Philida is a knitting girl, a slave in the household of Cornelis Brink whose job is to knit clothes for the family. She has four children by her master’s son, Frans, but, in 1832, Frans has been ordered to marry the daughter of a prominent Cape family whose fortune is needed to bail out the Brink farm. Philida and her children will be sold on to a new owner. With talk of liberation for slaves being imminent, Philida lodges a formal complaint against Frans, stating that he has reneged on his promise to manumit her. This is the beginning of Philida’s journey into freedom and independence, though there will be much danger and heartbreak on the way.
The novel grips from the outset. The complex tensions between the Brink family and its slaves are explored with great subtlety and compassion and are illustrated not only through the relationship between Philida and Frans, which is one of genuine love until it is compromised by Frans’ cowardice, but through the figure of Ouma Petronella, the freed slave who is Cornelis’s birth mother. In the second half of the novel, once the slaves have gained their freedom, there is exultation, yes, but also fear on both sides of the consequences of unravelling the relationship between them knitted together over generations of common dependency on the land.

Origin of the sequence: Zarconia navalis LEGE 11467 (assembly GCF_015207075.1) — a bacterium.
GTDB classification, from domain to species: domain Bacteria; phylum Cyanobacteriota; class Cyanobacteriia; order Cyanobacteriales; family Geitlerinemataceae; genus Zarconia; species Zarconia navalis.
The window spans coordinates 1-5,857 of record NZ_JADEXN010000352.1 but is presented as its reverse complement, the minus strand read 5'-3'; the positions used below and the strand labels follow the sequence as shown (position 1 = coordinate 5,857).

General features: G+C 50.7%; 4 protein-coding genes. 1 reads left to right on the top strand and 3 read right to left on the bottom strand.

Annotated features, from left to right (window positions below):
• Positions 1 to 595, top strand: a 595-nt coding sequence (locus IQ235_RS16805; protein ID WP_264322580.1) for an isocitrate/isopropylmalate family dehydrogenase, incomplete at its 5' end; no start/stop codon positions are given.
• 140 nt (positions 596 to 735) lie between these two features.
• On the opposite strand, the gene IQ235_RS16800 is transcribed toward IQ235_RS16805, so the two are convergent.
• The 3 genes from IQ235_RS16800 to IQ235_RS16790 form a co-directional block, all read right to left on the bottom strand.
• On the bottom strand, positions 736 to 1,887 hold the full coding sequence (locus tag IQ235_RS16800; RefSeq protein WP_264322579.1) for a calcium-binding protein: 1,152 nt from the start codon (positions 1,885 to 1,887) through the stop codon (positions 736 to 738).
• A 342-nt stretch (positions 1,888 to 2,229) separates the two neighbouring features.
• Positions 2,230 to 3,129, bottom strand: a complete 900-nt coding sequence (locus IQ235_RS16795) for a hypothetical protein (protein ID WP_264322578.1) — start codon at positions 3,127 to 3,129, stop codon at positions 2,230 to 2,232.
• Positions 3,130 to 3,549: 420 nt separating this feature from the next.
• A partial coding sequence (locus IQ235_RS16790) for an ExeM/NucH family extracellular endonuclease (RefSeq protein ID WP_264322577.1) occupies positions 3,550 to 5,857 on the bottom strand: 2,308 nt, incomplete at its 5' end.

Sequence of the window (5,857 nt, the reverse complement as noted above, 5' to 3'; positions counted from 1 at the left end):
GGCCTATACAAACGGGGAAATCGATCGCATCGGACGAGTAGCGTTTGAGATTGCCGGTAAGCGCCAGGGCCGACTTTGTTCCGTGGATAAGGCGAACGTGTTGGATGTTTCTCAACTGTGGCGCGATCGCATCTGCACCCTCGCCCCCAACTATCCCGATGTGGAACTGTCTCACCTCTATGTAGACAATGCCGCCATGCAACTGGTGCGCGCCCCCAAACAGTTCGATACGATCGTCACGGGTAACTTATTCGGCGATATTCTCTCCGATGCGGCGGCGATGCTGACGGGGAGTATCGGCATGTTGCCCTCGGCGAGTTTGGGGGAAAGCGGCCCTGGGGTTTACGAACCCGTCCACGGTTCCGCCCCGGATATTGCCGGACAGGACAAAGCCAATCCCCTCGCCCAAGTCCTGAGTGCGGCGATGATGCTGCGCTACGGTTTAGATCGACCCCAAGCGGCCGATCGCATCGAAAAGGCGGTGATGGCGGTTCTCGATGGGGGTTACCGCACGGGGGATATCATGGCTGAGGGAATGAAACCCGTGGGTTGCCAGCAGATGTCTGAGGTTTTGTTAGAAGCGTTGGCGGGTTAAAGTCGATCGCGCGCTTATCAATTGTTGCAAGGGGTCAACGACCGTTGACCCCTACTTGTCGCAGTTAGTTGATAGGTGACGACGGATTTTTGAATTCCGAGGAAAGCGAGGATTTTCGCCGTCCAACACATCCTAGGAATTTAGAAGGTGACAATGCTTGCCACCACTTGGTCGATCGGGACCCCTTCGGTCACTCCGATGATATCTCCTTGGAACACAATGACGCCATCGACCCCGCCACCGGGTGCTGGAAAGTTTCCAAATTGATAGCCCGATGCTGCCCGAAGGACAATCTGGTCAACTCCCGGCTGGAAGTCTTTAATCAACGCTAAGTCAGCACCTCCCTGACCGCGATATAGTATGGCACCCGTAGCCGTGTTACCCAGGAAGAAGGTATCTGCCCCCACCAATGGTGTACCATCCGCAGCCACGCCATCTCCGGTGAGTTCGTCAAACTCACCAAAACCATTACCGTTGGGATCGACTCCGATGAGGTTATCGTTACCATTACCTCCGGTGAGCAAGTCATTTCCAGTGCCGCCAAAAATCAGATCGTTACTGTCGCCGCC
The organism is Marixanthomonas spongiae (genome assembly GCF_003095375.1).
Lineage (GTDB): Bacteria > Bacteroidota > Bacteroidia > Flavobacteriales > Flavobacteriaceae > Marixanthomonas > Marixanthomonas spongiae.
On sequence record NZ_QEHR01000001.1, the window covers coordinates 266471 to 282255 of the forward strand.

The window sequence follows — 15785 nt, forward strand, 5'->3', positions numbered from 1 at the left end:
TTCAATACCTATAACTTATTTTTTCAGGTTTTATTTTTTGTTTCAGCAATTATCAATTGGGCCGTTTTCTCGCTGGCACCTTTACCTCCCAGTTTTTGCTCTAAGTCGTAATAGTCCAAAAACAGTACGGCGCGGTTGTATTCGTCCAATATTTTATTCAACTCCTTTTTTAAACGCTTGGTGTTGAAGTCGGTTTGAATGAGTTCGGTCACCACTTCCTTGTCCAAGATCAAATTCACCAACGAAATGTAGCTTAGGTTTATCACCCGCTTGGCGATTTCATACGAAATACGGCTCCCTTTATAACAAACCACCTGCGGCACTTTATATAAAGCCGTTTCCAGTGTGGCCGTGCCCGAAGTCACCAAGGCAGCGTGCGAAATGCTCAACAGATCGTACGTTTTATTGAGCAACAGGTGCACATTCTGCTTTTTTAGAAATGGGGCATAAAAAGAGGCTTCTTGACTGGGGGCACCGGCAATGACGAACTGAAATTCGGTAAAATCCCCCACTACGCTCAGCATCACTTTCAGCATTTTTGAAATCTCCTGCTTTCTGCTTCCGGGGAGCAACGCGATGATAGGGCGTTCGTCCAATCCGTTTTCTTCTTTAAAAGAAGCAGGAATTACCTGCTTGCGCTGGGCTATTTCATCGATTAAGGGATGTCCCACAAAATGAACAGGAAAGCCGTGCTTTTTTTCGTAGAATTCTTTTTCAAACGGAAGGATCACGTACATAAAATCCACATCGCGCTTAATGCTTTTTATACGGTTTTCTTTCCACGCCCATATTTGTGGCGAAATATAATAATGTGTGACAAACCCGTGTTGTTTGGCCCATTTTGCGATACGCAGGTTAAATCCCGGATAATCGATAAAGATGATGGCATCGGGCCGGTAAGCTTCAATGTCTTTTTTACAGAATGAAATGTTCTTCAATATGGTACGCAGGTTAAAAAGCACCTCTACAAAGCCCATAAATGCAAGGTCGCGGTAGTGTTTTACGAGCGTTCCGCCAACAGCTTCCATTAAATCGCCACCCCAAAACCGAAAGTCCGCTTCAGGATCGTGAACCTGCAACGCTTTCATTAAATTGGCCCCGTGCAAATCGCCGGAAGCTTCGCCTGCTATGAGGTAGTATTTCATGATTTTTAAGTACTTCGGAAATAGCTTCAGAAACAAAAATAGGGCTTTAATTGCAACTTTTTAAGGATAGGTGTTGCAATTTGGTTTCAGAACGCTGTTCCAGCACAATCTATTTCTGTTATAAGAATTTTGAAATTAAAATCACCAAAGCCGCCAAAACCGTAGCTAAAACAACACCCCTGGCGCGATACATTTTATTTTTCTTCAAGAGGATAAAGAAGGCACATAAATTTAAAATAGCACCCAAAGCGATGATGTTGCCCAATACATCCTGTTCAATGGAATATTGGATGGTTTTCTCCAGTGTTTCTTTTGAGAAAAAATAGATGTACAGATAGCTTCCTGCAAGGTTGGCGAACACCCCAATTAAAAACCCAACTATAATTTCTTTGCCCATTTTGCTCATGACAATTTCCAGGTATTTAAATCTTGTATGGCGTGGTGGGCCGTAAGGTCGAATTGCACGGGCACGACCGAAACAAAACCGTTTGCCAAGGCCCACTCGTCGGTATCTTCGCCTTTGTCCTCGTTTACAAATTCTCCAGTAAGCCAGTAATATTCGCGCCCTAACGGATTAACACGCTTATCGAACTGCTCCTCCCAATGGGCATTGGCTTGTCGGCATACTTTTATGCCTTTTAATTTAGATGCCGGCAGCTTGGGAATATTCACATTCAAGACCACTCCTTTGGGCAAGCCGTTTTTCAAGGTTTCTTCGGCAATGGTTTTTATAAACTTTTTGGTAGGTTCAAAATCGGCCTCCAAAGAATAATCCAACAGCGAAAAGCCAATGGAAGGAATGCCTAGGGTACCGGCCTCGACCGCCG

When the voices of Philida, Frans and Cornelis, which narrate the first half of the book, give way to a self-consciously authorial voice in the second half, we are reminded that, as Brink explains in his afterword, this fiction is closely based on his own family’s history and that the roots of the Rainbow Nation are not as black and white as we might think.